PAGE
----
The shift is on. In nearly every vertical, it seems, company leaders are recognizing that the the traditional, data model-driven, bottom line worshipping approach of the classic management consultant is perhaps not the best way to solve problems and engage customers. Executive teams shuttle off to three-day intensives at Stanford’s d.School to learn the techniques and tenets of Design Thinking: a different approach that entails evaluating a challenge, from proper definition of the problem space, through rapid prototyping, brainstorming and thoughtful iteration. This approach is particularly well-suited to solve problems – both interface-related, and business-centric.

But a different approach is not the only reason….

Brand value, and perception in the marketplace has become a weathervane for corporate health. Satisfied customers promoting your products and services to each other? Your stock price is probably on the move upward. Error-prone applications and poor customer service? Time to go into damage control mode on Twitter. Experience – especially first-time experience – is proving to be a critical factor to locking in long-term positive brand perception. In fact, in a recent study commissioned by EffectiveUI, 87 percent of people say that a frustrating digital experience leads to at least a somewhat negative perception about that brand.

It’s clear that experience has a real impact on brand value, which has a real effect on the bottom line. What experiences are we talking about? Primarily digital experiences, or at the very least, how traditionally offline experiences can be connected or transitioned to digital experiences. It’s likely that right now, the omnichannel touch point discussion is raging inside of your C-suite. While a balanced, multi-channel approach is generally the right framework, “omnichannel” is too often used as a code word for a myopic focus on transitioning as many services as possible from phone, brick and mortar, and direct mail channels solely to digital. And while this isn’t a bad thing, it does require intimately understanding the strengths and limitations of a digital product’s experience. It also requires mapping your customer’s entire journey through touch points with your brand, both on and offline. It’s likely you already have a partner with the expertise to navigate these requirements.

This partner is your Experience Services Firm: a firm that focuses solely on designing meaningful, connection-driven digital products is the ideal choice to prove out the brand persona that your ad agency is putting out into the marketplace.

As customers are provided with – and create – more and more pathways to interact with your brand, battle lines are being drawn. Externally, your customer has an ever-undulating, holistic perception of your brand, while internally your division heads may be lucky to be talking to one another once a quarter. This disconnect between the way your organization is structured and the perception that your customers have of your brand often manifests itself in highly inconsistent digital experiences, with one division’s content neatly tailored for mobile, while another’s doesn’t even match the current corporate design standards. While consistency at a certain, base level is important, division-level strategy as a subset and driver of corporate strategy carries more weight. If each division is thoughtfully plotting their next moves with customer experience in mind (including where there touch points meet other division’s), the result will be a positive experience for customers, regardless of 100 percent consistency in every aspect of the style guide.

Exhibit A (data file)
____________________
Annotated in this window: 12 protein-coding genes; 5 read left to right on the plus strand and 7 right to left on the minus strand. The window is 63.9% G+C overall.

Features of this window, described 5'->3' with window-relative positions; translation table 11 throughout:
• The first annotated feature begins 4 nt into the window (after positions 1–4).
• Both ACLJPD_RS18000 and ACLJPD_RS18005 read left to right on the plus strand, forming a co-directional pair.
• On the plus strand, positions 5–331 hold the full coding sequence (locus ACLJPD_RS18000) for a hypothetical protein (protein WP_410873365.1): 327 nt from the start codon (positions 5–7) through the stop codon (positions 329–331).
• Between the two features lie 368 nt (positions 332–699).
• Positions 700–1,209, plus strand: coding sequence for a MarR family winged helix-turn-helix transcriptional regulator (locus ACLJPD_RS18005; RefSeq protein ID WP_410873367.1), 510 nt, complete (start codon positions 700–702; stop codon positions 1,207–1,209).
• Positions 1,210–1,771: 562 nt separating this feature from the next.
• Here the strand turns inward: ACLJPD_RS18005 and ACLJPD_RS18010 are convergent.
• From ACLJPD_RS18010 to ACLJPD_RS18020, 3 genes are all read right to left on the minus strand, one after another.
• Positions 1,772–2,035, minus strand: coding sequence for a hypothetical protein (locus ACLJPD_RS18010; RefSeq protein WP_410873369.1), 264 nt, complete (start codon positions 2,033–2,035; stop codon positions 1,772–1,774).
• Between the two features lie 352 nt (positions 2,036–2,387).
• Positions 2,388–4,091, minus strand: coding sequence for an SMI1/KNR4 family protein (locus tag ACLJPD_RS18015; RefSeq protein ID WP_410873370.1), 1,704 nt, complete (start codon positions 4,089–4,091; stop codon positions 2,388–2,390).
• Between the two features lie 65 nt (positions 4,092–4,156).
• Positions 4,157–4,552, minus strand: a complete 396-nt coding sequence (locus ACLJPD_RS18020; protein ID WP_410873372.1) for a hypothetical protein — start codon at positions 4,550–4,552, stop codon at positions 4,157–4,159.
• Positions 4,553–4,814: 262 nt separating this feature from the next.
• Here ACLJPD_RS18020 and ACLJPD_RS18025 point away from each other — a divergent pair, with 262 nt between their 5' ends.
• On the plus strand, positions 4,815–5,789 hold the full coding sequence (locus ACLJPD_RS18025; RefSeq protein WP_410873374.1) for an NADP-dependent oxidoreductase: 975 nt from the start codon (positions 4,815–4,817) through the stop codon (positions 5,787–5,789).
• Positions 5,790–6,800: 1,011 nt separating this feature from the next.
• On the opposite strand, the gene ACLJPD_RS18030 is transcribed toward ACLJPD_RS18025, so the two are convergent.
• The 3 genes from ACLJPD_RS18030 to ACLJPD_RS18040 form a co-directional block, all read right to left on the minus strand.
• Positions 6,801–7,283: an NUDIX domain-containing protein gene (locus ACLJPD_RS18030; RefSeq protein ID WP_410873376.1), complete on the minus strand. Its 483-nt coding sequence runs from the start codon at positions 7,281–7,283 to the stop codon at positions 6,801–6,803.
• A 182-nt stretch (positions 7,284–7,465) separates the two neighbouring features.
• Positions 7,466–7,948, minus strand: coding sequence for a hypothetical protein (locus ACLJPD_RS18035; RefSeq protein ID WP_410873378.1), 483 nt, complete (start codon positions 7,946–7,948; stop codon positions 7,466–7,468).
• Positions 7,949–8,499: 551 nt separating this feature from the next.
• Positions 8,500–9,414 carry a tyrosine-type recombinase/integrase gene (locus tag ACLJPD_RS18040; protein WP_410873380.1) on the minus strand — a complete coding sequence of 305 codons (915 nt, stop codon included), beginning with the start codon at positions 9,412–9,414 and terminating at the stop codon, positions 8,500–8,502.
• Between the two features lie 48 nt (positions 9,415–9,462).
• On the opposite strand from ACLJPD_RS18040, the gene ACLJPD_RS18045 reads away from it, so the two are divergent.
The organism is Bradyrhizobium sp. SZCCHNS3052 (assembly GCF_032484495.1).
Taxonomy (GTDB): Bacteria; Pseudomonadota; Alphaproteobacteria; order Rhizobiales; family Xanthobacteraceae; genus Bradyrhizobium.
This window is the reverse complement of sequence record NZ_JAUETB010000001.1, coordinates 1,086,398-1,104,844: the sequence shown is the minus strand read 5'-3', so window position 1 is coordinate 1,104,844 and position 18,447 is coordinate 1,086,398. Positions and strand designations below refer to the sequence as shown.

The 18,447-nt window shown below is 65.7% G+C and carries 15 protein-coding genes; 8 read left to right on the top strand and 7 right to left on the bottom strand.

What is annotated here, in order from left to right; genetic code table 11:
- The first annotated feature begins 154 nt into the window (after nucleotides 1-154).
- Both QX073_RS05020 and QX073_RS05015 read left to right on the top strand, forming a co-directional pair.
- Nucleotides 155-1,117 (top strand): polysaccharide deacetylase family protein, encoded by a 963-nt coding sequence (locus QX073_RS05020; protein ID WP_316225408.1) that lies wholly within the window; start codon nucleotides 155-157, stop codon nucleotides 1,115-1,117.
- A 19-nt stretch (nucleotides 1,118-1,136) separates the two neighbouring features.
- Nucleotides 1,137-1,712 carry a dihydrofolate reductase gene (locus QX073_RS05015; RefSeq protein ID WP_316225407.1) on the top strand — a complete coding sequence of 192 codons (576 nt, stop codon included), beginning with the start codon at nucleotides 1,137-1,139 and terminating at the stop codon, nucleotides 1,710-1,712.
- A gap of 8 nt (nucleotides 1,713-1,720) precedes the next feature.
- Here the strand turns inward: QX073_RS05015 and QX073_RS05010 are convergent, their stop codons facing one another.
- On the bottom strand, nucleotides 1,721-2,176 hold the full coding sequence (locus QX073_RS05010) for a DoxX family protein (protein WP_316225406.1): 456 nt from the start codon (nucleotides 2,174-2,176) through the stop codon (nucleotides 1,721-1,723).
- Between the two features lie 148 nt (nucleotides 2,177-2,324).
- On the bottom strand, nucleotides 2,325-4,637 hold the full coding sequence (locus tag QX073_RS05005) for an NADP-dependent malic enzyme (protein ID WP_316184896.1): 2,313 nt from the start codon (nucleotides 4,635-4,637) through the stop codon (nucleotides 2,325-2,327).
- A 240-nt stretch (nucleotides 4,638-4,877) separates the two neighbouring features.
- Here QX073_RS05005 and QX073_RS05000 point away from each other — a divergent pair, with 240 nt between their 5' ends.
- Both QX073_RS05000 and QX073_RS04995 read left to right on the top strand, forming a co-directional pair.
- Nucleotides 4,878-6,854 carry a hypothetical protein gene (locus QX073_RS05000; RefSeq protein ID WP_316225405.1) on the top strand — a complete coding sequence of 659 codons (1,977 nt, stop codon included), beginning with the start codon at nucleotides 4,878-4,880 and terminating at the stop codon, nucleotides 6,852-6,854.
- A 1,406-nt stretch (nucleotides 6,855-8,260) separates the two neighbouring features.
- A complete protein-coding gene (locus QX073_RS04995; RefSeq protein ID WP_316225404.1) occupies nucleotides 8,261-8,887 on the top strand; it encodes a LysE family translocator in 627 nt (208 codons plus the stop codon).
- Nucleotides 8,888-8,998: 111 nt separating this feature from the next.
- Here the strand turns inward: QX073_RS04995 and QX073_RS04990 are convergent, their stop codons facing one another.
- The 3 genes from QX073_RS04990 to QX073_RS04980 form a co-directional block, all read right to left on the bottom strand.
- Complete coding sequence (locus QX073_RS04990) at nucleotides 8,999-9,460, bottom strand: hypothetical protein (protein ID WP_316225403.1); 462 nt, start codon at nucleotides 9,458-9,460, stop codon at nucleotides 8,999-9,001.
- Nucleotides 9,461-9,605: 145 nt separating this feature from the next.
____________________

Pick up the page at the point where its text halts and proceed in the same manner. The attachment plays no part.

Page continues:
Setting divisional strategy is hard. Probably harder than corporate strategy, since the latter  relies on each and every division to execute. The divisions are the workhorses of corporate success. For too long, while management consultants are often engaged by the c-suite, division heads are left to build their own strategies on their own. And the emerging need to define strategy at this level demonstrates an interesting pattern. The C-suite is well-versed and comfortable defining corporate mission and values, while the division is well-versed and comfortable defining initiative roadmaps and project schedules. This covers 80 percent of what is needed for an ideal corporate strategy that is both meaningful and flexible. Unfortunately, as we’ve seen in working with some of our large enterprise clients, what’s missing is the glue that binds the two together: The Strategy Statement.

One of the frameworks we like looks like this:

Mission Statement

Values

STRATEGY STATEMENT

Initiatives/Roadmap

Implementation Plans

Without a division-centric strategy statement, corporate will continue to set goals that divisions will be measured on fulfilling, and that fulfillment will happen one project and initiative at a time, without strategic guidance that ladders up to corporate values directly. The creation of a strategy statement that leverages the strengths of your division is also the perfect opportunity to incorporate experience into your approach. Large enterprises are adopting UX at the product and project level at surprising speed. However, adoption in the interface can only move the needle so far. To be most effective, differentiating on experience should be a key component of your divisional strategy, playing on your strengths and your unique value proposition.